The brain's extracellular matrix and its role in synaptic plasticity

Adv Exp Med Biol. 2012;970:153-71. doi: 10.1007/978-3-7091-0932-8_7.


The extracellular matrix (ECM) of the brain has important roles in regulating synaptic function and plasticity. A juvenile ECM supports the wiring of neuronal networks, synaptogenesis, and synaptic maturation. The closure of critical periods for experience-dependent shaping of neuronal circuits coincides with the implementation of a mature form of ECM that is characterized by highly elaborate hyaluronan-based structures, the perineuronal nets (PNN), and PNN-like perisynaptic ECM specializations. In this chapter, we will focus on some recently reported aspects of ECM functions in brain plasticity. These include (a) the discovery that the ECM can act as a passive diffusion barrier for cell surface molecules including neurotransmitter receptors and in this way compartmentalize cell surfaces, (b) the specific functions of ECM components in actively regulating synaptic plasticity and homeostasis, and (c) the shaping processes of the ECM by extracellular proteases and in turn the activation particular signaling pathways.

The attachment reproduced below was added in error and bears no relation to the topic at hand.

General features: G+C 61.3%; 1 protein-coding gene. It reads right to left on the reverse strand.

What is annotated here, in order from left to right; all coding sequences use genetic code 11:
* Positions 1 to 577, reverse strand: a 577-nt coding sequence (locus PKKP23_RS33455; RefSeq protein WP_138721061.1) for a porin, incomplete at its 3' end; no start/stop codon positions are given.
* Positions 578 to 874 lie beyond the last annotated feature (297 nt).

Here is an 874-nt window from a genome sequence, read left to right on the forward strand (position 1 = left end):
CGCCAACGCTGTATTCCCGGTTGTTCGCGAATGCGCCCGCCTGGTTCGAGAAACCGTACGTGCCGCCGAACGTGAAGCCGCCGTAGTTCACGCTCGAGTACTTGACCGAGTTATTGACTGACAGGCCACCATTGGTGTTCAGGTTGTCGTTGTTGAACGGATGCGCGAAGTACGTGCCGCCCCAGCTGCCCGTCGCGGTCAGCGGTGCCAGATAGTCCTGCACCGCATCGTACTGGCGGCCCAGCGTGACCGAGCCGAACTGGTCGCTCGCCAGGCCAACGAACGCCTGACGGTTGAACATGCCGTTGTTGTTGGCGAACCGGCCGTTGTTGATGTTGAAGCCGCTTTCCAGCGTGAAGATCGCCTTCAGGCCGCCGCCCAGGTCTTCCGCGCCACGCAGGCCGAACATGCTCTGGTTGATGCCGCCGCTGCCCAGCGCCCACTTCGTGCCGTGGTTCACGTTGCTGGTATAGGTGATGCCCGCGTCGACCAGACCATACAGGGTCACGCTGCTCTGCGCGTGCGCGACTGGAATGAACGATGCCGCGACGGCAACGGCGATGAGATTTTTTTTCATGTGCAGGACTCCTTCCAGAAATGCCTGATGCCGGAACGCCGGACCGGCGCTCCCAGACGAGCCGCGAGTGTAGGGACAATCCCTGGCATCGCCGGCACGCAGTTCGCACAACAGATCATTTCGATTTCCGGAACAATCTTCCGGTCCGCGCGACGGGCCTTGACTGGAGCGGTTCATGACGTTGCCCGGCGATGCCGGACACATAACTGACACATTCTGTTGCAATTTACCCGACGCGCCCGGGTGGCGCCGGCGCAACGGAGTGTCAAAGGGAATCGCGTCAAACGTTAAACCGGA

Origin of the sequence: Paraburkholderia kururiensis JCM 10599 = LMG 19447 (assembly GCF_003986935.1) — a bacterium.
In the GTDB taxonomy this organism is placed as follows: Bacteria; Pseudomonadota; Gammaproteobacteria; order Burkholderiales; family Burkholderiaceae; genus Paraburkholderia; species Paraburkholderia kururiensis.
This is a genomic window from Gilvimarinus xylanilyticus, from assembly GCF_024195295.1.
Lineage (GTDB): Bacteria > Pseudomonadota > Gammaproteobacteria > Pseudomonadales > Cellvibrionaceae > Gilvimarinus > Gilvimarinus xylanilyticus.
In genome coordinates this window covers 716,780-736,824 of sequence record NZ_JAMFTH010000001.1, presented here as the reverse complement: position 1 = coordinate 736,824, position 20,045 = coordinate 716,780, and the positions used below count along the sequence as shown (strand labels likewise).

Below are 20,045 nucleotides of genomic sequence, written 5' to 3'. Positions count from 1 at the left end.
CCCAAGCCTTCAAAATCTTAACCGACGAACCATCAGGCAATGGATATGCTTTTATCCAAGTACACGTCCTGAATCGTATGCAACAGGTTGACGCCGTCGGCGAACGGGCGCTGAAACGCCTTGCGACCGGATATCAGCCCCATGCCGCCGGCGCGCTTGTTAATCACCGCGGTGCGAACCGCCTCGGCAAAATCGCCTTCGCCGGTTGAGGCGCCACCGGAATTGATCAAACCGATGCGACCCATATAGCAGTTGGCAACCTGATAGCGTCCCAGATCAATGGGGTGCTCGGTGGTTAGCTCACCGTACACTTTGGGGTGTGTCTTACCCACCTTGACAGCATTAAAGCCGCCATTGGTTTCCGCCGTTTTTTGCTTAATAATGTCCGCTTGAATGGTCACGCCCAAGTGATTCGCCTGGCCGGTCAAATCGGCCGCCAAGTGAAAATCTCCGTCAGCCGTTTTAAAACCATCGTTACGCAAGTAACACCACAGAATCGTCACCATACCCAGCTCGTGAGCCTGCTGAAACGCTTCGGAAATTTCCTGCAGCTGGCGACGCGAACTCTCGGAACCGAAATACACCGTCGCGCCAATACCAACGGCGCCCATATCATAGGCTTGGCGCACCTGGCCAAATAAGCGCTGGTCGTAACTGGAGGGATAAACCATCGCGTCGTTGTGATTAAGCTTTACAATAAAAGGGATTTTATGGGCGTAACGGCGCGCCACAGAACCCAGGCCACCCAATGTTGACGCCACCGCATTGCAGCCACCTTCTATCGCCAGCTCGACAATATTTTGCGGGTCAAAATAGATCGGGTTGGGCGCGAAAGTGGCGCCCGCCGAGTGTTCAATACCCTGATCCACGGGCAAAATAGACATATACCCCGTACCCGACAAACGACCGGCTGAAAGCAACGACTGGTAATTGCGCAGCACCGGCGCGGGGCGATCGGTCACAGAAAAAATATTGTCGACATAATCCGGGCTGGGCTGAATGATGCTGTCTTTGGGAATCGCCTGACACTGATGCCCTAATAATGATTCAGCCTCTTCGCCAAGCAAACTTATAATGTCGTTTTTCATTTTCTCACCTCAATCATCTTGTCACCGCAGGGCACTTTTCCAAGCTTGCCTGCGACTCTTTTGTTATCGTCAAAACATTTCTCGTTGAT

Publication types

  • Research Support, Non-U.S. Gov't
  • Review

MeSH terms

  • Adolescent
  • Adult
  • Aggrecans / genetics
  • Aggrecans / metabolism
  • Animals
  • Brain / cytology
  • Brain / physiology*
  • Extracellular Matrix / genetics
  • Extracellular Matrix / metabolism*
  • Homeostasis / physiology
  • Humans
  • Hyaluronic Acid / metabolism
  • Mice
  • Neuroglia / physiology
  • Neuronal Plasticity / physiology*
  • Neurons / physiology
  • Peptide Hydrolases / metabolism
  • Receptors, Neurotransmitter / physiology
  • Synapses / physiology*
  • Synaptic Transmission / physiology*


  • Aggrecans
  • Receptors, Neurotransmitter
  • Hyaluronic Acid
  • Peptide Hydrolases